I was under the impression that I was going to need Lutris to play basically anything that wasn't a Steam native Linux game. It turns out that is not entirely true. My next game goal was Elite Dangerous, so I copied it over the network too and Steam picked it up fine. Testing my luck I just hit "play" with the Steam Proton version set to the latest beta, but it did absolutely nothing. Then I tried launching it through Lutris. I got a bit suspicious when I saw the Steam install downloader pop up, and then I realized it was creating its own "prefix" for Steam Windows under Wine, ignoring the system version I had installed entirely.

So I wasn't going to use Lutris for Elite then, and I got a bit worried. If it didn't launch through Steam would it work at all? I searched around and saw lots of people trying to get it to work, and then I found this Github issue which lead to this forked repo release. With that, I had the game running flawlessly in like 20 minutes, and I even tweeted about it.

Other than installing the ED Proton fork, I had no need for a terminal during this process. I call that a testament to this OS. Generally, I only need a terminal when something breaks or something is more easily/quickly done at the prompt. My point being that if you were a Windows gamer trying to justify the conversion, you can rest assured that there is no need for any prior knowledge of Linux, or maybe even computers, to pull this off.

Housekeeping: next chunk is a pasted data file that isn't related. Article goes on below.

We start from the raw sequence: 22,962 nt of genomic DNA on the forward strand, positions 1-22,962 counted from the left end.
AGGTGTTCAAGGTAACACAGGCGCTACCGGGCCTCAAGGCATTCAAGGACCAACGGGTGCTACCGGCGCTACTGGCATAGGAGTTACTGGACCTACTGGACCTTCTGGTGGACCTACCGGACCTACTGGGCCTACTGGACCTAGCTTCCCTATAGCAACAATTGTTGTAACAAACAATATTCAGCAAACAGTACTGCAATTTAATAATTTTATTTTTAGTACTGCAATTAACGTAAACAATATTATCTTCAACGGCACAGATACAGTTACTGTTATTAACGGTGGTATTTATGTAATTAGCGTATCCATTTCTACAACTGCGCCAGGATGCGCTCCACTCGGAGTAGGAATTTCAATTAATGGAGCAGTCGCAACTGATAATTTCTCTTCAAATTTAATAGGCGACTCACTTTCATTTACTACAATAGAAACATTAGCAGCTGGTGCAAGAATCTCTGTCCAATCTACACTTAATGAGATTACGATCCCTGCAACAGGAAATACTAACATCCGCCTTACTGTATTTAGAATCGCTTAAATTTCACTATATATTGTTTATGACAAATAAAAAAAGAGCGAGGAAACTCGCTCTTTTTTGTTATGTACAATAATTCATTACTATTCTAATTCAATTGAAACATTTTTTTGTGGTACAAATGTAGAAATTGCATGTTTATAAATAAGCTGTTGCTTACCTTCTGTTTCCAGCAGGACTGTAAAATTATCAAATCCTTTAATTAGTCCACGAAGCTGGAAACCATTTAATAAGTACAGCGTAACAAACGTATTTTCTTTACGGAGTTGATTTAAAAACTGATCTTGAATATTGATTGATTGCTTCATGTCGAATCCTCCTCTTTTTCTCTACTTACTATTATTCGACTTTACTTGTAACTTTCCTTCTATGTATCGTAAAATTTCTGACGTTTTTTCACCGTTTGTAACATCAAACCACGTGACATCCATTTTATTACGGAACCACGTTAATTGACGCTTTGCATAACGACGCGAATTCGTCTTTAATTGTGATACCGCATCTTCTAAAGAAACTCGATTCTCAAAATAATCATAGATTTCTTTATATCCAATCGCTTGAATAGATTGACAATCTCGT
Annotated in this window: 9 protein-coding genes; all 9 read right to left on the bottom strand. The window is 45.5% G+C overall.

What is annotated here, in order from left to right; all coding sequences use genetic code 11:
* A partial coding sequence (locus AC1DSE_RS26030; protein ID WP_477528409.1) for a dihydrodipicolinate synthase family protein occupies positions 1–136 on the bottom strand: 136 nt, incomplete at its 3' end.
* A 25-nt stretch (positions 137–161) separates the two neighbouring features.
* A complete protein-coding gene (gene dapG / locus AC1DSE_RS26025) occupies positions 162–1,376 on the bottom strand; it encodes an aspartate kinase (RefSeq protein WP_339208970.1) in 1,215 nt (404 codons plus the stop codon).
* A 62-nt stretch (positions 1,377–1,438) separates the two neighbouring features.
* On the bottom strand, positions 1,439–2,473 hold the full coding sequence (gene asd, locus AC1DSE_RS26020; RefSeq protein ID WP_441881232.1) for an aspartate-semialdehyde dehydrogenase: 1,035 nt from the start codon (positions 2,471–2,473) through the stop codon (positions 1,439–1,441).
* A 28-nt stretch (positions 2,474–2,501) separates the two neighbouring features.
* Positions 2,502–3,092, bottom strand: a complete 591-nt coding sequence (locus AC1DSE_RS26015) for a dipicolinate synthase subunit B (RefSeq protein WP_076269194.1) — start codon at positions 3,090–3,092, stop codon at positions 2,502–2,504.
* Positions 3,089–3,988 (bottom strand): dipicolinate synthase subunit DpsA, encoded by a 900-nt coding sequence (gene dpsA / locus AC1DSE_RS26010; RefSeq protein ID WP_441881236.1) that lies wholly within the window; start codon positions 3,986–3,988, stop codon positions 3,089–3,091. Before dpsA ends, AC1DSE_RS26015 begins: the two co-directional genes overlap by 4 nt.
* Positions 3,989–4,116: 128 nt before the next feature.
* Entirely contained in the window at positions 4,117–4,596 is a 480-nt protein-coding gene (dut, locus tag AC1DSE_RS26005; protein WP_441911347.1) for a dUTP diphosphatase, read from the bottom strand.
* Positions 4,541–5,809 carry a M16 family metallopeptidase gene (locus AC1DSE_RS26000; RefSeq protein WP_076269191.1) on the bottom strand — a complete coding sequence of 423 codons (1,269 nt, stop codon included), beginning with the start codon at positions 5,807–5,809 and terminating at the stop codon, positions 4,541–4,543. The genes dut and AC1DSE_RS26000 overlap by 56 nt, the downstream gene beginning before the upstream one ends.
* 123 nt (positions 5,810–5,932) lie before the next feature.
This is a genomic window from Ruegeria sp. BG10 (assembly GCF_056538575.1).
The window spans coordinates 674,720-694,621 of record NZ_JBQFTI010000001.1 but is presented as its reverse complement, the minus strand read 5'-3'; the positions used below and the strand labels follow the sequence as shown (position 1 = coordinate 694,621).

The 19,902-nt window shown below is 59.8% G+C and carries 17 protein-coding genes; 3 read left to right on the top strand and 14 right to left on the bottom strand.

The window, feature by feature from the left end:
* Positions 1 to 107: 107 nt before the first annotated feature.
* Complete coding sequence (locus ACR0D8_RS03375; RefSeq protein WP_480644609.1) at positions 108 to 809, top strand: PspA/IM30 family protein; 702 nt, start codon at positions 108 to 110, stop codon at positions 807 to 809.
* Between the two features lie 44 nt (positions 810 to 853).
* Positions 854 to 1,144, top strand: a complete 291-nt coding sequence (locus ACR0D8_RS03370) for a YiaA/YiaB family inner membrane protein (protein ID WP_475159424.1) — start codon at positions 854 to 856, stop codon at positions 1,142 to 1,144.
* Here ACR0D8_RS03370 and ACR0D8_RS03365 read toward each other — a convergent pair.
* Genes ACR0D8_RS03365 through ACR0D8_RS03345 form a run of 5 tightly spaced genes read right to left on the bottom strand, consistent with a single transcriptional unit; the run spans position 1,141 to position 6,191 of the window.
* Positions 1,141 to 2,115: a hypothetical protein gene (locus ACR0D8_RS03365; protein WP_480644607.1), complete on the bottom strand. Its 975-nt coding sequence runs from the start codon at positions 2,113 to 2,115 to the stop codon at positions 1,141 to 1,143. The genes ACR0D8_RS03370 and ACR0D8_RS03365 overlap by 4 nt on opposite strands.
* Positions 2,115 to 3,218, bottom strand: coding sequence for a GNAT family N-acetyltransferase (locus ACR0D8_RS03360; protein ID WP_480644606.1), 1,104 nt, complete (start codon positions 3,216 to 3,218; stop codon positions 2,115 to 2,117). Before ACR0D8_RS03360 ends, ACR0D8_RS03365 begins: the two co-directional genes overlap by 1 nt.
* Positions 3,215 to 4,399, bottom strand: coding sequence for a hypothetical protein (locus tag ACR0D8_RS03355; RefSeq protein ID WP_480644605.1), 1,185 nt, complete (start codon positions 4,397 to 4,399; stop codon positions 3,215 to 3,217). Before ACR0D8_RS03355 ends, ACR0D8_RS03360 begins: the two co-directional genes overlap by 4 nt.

Real Work on Solus

It's been so long since I used a "real" distro I can't really separate what is unique to Solus from the common features you get nowadays. Setting up my networking and audio was painless. It's Network Manager based networking with that regular GNOME GUI you see everywhere. You can control your audio volumes per-application from the pop out side bar in the UI. I noticed whilst I was installing all sorts of random stuff that the Solus not-a-start-menu was populating shortcuts and categories for everything. Also once I got the Nvidia driver installed everything like moving windows around was silky smooth. Honestly, I don't think I want to use i3 any more.

With this level of confidence, I even went and setup my browser, IRC client, and a bunch of other stuff I would only do if I was committed to an install. What I wanted to try next was remote desktop gaming using TurboVNC, and I immediately encountered a problem. TurboVNC wasn't in Solus' repositories so I was going to have to build it myself. I'm so glad I did.